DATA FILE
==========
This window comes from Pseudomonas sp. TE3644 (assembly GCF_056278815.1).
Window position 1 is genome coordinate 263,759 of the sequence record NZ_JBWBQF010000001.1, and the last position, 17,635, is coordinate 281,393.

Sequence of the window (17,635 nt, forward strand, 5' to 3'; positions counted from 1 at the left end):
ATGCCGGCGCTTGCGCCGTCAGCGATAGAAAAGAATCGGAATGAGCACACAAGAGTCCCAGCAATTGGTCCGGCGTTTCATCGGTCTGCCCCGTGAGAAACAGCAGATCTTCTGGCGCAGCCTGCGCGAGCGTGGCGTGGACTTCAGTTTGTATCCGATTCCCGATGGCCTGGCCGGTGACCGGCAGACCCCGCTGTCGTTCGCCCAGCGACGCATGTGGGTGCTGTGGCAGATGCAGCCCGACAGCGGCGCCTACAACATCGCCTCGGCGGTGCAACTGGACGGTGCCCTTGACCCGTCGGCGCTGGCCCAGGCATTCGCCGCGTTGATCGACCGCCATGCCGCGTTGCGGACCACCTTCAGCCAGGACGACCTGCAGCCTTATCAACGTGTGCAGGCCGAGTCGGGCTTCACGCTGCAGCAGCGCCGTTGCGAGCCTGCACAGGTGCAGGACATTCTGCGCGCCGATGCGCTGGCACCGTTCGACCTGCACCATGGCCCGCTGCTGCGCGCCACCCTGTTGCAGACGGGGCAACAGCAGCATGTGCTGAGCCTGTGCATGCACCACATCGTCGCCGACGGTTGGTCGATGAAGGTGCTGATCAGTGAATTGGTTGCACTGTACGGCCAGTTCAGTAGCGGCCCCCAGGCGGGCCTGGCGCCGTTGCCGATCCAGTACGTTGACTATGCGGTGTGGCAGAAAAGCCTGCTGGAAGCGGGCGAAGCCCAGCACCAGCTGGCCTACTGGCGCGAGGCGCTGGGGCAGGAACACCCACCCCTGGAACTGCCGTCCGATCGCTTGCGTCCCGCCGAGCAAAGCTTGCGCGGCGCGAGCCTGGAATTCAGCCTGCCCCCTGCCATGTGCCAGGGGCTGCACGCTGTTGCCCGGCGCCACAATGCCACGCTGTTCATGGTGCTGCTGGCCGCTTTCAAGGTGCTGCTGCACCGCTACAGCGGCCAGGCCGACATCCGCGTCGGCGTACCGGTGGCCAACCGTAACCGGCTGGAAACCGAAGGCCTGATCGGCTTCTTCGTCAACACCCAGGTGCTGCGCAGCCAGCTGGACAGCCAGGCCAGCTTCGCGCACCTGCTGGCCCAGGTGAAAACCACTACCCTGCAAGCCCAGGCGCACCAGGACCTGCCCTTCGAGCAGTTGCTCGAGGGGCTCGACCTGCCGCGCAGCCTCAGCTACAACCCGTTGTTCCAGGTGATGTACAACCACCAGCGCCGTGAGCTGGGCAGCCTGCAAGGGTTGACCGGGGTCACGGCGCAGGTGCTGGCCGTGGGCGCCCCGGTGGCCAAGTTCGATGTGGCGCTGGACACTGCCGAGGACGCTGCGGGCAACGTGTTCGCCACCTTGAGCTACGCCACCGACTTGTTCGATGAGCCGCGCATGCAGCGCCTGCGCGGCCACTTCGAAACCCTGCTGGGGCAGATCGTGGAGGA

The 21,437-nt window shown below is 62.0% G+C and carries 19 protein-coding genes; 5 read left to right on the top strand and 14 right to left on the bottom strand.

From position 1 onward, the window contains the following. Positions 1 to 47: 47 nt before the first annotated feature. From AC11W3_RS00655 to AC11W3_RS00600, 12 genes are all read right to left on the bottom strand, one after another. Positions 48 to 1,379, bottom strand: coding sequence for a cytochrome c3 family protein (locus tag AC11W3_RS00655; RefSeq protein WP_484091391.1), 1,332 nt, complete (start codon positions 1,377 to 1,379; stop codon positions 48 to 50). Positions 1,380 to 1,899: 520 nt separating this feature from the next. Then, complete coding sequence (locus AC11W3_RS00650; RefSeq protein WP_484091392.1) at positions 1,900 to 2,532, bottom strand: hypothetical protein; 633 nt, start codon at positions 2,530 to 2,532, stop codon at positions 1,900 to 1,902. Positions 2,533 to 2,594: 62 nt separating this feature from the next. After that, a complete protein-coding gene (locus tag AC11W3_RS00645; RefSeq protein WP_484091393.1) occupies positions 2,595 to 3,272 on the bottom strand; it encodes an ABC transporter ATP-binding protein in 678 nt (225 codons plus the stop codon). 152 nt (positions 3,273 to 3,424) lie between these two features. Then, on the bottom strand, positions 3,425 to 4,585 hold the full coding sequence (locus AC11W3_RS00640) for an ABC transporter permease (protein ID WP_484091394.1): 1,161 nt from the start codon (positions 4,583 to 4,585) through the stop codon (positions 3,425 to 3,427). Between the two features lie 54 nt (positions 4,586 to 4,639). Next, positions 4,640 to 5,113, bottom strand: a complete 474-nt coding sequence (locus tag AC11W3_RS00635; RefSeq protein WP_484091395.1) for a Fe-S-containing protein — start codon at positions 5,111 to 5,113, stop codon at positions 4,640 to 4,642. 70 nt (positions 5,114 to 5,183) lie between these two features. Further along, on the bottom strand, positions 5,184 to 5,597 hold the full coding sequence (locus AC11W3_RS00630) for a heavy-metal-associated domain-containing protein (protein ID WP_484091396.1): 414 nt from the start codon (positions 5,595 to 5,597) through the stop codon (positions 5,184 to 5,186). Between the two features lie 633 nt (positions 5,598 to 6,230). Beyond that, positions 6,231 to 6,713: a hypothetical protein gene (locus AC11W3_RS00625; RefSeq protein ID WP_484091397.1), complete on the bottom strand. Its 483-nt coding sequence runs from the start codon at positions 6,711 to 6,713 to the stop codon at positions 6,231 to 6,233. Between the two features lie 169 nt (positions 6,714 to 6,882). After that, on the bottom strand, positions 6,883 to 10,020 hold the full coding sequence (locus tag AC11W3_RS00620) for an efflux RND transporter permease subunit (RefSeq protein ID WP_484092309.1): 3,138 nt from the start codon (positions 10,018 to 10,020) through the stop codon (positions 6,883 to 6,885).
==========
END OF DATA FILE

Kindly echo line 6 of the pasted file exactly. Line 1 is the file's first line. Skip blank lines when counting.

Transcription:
From position 1 onward, the window contains the following. Positions 1 to 47: 47 nt before the first annotated feature. From AC11W3_RS00655 to AC11W3_RS00600, 12 genes are all read right to left on the bottom strand, one after another. Positions 48 to 1,379, bottom strand: coding sequence for a cytochrome c3 family protein (locus tag AC11W3_RS00655; RefSeq protein WP_484091391.1), 1,332 nt, complete (start codon positions 1,377 to 1,379; stop codon positions 48 to 50). Positions 1,380 to 1,899: 520 nt separating this feature from the next. Then, complete coding sequence (locus AC11W3_RS00650; RefSeq protein WP_484091392.1) at positions 1,900 to 2,532, bottom strand: hypothetical protein; 633 nt, start codon at positions 2,530 to 2,532, stop codon at positions 1,900 to 1,902. Positions 2,533 to 2,594: 62 nt separating this feature from the next. After that, a complete protein-coding gene (locus tag AC11W3_RS00645; RefSeq protein WP_484091393.1) occupies positions 2,595 to 3,272 on the bottom strand; it encodes an ABC transporter ATP-binding protein in 678 nt (225 codons plus the stop codon). 152 nt (positions 3,273 to 3,424) lie between these two features. Then, on the bottom strand, positions 3,425 to 4,585 hold the full coding sequence (locus AC11W3_RS00640) for an ABC transporter permease (protein ID WP_484091394.1): 1,161 nt from the start codon (positions 4,583 to 4,585) through the stop codon (positions 3,425 to 3,427). Between the two features lie 54 nt (positions 4,586 to 4,639). Next, positions 4,640 to 5,113, bottom strand: a complete 474-nt coding sequence (locus tag AC11W3_RS00635; RefSeq protein WP_484091395.1) for a Fe-S-containing protein — start codon at positions 5,111 to 5,113, stop codon at positions 4,640 to 4,642. 70 nt (positions 5,114 to 5,183) lie between these two features. Further along, on the bottom strand, positions 5,184 to 5,597 hold the full coding sequence (locus AC11W3_RS00630) for a heavy-metal-associated domain-containing protein (protein ID WP_484091396.1): 414 nt from the start codon (positions 5,595 to 5,597) through the stop codon (positions 5,184 to 5,186). Between the two features lie 633 nt (positions 5,598 to 6,230). Beyond that, positions 6,231 to 6,713: a hypothetical protein gene (locus AC11W3_RS00625; RefSeq protein ID WP_484091397.1), complete on the bottom strand. Its 483-nt coding sequence runs from the start codon at positions 6,711 to 6,713 to the stop codon at positions 6,231 to 6,233. Between the two features lie 169 nt (positions 6,714 to 6,882). After that, on the bottom strand, positions 6,883 to 10,020 hold the full coding sequence (locus tag AC11W3_RS00620) for an efflux RND transporter permease subunit (RefSeq protein ID WP_484092309.1): 3,138 nt from the start codon (positions 10,018 to 10,020) through the stop codon (positions 6,883 to 6,885).